Skip to main content

Survival of fittest? No. In this arena, you toss a lifeline

  • Author:
  • Updated:
    Original:

We tend to forget during these tough times that many of us got into this business because of our love of boats and the water. And we remain in this topsy-turvy corner of the world in large part for the same reason. Lord knows it's not to get rich.

sisson_bill

Yes, recreational boating is our livelihood, but the industry has always represented more than just a paycheck, at least to the fortunate ones. One common denominator has been our enduring proclivity for messing about in boats. One part affliction, two parts affection; 30 years later you look around, and you're still up to your elbows in boats. Where did the time go?

You hear people say they have salt water in their veins. Don't laugh. There's something to it. A passion for boats and the water is a lifeblood that runs not only through our customers but also through a good many of us who make our living designing, building, selling, fixing and writing about boats.

Boating breeds both self-reliance and the knowledge that we're all dependent upon one another when we leave the dock. After all, you just can't pull over on the shoulder when something goes wrong and walk home.

Most experienced boaters know the good Samaritan rule: You will come to the aid of a fellow mariner in distress - no ifs, ands or buts. This sense that we're all in this together - that we're somehow part of a larger fraternity of sailors, anglers, cruisers, and so on - carries over in varying degrees to our business practices.

To many of us, this is an extended family of sorts, with longstanding friendships, even among competitors. Yes, we compete hard, but there's also a time when you put out your hand to help your partners and customers get back on terra firma. And that, I am certain, is one of those things that makes this industry unique.

This sense of camaraderie and fraternity built around a common pastime does not exist in most other business sectors. At least not to the level it does in this one. Remember, this industry was started by people who sailed, or built the iron breeze, or were born with a fishing rod instead of a rattle. That was the DNA from which all that we have today sprang. Our pioneers had either salt water or sweet water in their veins.

A number of comments in our Page 1 story on vendors and the supply chain reminded me of this. "The marine industry has never, in my opinion, been a place where you're going to go to strike gold," Will Keene, president of Edson International, told us. "You do it because you love the industry, the vocation of boating, and being on the water."

I've chased striped bass with Will around the Elizabeth Islands off Massachusetts, so I can attest to the fact that these are not empty platitudes. Will Keene loves his business, loves boats and loves catching fish. He also believes that during these difficult times, you throw your customers a lifeline when possible so that they - and you - have a better chance of surviving.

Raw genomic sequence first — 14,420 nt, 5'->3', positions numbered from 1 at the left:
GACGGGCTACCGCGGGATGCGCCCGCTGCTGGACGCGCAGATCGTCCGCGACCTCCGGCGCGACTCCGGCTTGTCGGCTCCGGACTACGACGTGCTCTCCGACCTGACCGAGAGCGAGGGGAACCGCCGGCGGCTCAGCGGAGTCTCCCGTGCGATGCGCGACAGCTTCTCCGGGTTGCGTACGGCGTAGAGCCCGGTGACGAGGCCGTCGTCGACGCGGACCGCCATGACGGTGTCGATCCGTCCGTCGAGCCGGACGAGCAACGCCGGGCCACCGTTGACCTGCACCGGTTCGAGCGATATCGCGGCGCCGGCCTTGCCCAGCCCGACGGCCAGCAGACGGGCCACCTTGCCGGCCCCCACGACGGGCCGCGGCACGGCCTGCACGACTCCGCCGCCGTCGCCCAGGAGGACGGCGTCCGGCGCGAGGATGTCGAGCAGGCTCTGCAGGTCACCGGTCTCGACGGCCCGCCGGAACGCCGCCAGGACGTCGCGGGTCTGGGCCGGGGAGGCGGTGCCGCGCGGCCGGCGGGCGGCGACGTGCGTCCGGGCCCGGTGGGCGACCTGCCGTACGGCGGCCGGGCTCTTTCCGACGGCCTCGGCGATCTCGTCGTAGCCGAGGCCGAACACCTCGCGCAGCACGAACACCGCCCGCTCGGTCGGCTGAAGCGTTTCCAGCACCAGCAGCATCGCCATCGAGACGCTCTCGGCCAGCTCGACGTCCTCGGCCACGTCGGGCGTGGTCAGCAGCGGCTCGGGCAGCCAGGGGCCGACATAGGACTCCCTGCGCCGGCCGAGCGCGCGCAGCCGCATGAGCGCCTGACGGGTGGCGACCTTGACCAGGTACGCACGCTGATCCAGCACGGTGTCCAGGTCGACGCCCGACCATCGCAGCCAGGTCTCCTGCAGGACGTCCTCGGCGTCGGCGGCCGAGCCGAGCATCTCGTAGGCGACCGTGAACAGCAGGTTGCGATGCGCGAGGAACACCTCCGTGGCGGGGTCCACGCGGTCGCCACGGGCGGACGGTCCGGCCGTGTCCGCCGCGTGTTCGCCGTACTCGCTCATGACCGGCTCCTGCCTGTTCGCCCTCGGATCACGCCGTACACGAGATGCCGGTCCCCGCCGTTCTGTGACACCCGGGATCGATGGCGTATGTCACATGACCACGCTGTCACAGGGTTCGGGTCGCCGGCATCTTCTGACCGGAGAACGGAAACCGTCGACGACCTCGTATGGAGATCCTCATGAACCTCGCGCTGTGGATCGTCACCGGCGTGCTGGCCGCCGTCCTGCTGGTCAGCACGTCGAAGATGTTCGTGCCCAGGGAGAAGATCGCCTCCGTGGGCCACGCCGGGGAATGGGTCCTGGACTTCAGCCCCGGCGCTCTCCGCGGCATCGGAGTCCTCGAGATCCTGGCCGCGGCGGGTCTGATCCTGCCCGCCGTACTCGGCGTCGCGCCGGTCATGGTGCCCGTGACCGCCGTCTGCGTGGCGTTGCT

It's in everyone's best interest right now to work with partners rather than to leverage them out of business. And there are plenty of examples of vendors working with manufacturers and vice versa, but I'd be naïve if I said things were perfect - or even close to it.

Not everyone is following the Marquess of Queensberry rules. There's boxing, and then there's street fighting. Better to keep it clean - no hitting below the belt, no kidney punches. The economy has delivered enough sucker punches without us inflicting them on one another. Tough times don't mean you just throw your code of ethics over the side.

These days require all the wisdom, intuition and fortitude you can muster, along with the host of strategies we've been talking about for the last year. Plus one more thing: Where possible, extend the proverbial helping hand, in some form, to someone you do business with who really needs it. It's no different than what you'd do on the water. And it will come back to you in ways you can't imagine.

This article originally appeared in the November 2009 issue.

Related

1_PULSE1

Inflation Stymies Boat Sales

Inventories of new and used boats are improving at the retail level but are still considered comparatively lean, according to the results of the monthly Pulse Report survey.

Norm

Ho, Ho, Ho, You Better Watch Out

It may be too early to decorate the showroom, but it’s not too early to hatch a marketing plan to profit from the holiday selling season.

IBEX

Industry reacts to IBEX cancelation

With Ian expected to hit Florida’s west coast as a major hurricane, the consensus among those who spoke with Trade Only Today say it was the correct decision.

1_ABYCELECTRIFICATION

Ready for a Revolution

Electrification has been an increasingly common buzzword in the marine industry, especially in the past four to five years.

1_MARINEMAX.BOD

MarineMax Makes Appointment to its Board

Mercedes Romero has expertise in global procurement and strategic planning, working with such companies as Procter & Gamble and Starbucks.

1_ PULSE.PING.1

DEALERS: Are Interest Rates Impacting Demand?

This month’s Pulse Report survey asks dealers whether interest rate increases are causing a downturn in boat sales. Take the survey here.

1_SPOTZERO

Spot Zero Announces Expansion

The Fort Lauderdale-based reverse osmosis systems manufacturer is adding a 20,000-square-foot production facility.

1_Seakeeper Ride 450_2023 Sportsman Open 232 Center Console

Seakeeper’s New System Targets Pitch

Seakeepeer, whose gyroscopic stabilizers set the marine industry standard for eliminating as much as 95 percent of a boat’s roll, is now turning its attention to eliminating pitch with their Seakeeper Ride system.

7_IMG_0254

Propeller Precision

Yamaha’s new $20 million foundry produces about 100,000 propellers a year